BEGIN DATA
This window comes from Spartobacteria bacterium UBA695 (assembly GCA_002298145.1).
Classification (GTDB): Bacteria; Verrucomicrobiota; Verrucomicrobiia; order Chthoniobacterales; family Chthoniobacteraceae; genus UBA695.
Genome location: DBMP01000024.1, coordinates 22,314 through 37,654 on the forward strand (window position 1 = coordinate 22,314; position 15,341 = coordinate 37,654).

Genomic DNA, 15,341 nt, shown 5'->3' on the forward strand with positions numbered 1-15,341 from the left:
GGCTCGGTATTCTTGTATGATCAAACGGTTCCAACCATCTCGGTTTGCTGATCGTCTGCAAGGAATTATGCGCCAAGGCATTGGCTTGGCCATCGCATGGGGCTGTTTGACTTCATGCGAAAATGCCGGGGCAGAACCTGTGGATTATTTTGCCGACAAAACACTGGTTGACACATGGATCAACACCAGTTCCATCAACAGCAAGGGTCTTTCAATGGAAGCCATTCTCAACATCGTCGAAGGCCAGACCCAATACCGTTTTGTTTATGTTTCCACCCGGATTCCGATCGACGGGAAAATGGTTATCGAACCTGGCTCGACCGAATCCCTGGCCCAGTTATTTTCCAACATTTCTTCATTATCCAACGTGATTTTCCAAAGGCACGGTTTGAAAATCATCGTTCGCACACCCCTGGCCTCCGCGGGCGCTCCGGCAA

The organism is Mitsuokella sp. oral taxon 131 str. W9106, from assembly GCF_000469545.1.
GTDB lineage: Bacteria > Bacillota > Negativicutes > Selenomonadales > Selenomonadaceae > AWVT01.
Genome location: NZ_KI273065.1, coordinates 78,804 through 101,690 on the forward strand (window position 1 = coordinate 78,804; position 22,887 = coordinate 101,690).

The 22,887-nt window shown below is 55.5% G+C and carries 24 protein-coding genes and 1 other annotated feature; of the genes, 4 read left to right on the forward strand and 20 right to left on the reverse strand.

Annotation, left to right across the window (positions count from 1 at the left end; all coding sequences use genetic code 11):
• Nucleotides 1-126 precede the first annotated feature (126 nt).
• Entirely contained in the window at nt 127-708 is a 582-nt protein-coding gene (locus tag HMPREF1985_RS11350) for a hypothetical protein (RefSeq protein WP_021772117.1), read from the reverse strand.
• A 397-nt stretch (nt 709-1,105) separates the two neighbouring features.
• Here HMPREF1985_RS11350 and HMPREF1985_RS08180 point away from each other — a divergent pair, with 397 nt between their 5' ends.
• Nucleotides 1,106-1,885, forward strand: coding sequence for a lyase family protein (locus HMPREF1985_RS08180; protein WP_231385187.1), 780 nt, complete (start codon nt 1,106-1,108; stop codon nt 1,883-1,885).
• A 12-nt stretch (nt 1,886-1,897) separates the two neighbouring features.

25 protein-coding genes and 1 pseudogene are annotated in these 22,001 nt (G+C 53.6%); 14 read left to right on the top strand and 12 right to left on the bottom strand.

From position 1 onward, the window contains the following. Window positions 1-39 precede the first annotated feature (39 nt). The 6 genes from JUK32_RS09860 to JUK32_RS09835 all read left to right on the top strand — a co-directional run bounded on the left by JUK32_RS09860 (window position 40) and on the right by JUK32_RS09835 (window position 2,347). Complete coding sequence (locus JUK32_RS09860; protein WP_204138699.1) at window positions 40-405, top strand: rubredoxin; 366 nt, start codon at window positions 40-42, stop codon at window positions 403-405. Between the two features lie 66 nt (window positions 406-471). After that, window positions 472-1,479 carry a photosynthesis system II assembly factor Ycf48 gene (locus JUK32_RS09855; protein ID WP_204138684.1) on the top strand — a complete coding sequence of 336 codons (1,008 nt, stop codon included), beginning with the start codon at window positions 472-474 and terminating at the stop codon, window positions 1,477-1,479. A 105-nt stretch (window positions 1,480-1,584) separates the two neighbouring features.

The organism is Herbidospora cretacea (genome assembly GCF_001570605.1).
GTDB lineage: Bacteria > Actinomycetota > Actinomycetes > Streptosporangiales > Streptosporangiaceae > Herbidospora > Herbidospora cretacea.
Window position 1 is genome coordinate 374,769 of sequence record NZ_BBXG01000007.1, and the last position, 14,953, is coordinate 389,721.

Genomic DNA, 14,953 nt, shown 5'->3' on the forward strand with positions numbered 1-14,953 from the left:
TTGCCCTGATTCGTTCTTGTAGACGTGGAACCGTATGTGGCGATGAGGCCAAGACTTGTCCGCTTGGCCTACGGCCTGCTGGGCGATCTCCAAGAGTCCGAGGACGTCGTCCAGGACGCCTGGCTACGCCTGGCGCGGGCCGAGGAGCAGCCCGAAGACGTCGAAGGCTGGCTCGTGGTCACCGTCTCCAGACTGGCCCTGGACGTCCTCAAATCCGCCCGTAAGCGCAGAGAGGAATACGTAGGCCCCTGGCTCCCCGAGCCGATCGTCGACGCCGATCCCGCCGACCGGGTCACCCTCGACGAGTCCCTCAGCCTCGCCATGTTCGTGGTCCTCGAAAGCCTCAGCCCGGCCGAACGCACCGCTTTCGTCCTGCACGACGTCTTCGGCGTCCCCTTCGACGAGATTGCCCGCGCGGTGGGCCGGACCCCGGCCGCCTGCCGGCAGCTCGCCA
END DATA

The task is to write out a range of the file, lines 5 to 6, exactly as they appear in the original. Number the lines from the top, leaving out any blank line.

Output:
GGCTCGGTATTCTTGTATGATCAAACGGTTCCAACCATCTCGGTTTGCTGATCGTCTGCAAGGAATTATGCGCCAAGGCATTGGCTTGGCCATCGCATGGGGCTGTTTGACTTCATGCGAAAATGCCGGGGCAGAACCTGTGGATTATTTTGCCGACAAAACACTGGTTGACACATGGATCAACACCAGTTCCATCAACAGCAAGGGTCTTTCAATGGAAGCCATTCTCAACATCGTCGAAGGCCAGACCCAATACCGTTTTGTTTATGTTTCCACCCGGATTCCGATCGACGGGAAAATGGTTATCGAACCTGGCTCGACCGAATCCCTGGCCCAGTTATTTTCCAACATTTCTTCATTATCCAACGTGATTTTCCAAAGGCACGGTTTGAAAATCATCGTTCGCACACCCCTGGCCTCCGCGGGCGCTCCGGCAA

The organism is Mitsuokella sp. oral taxon 131 str. W9106, from assembly GCF_000469545.1.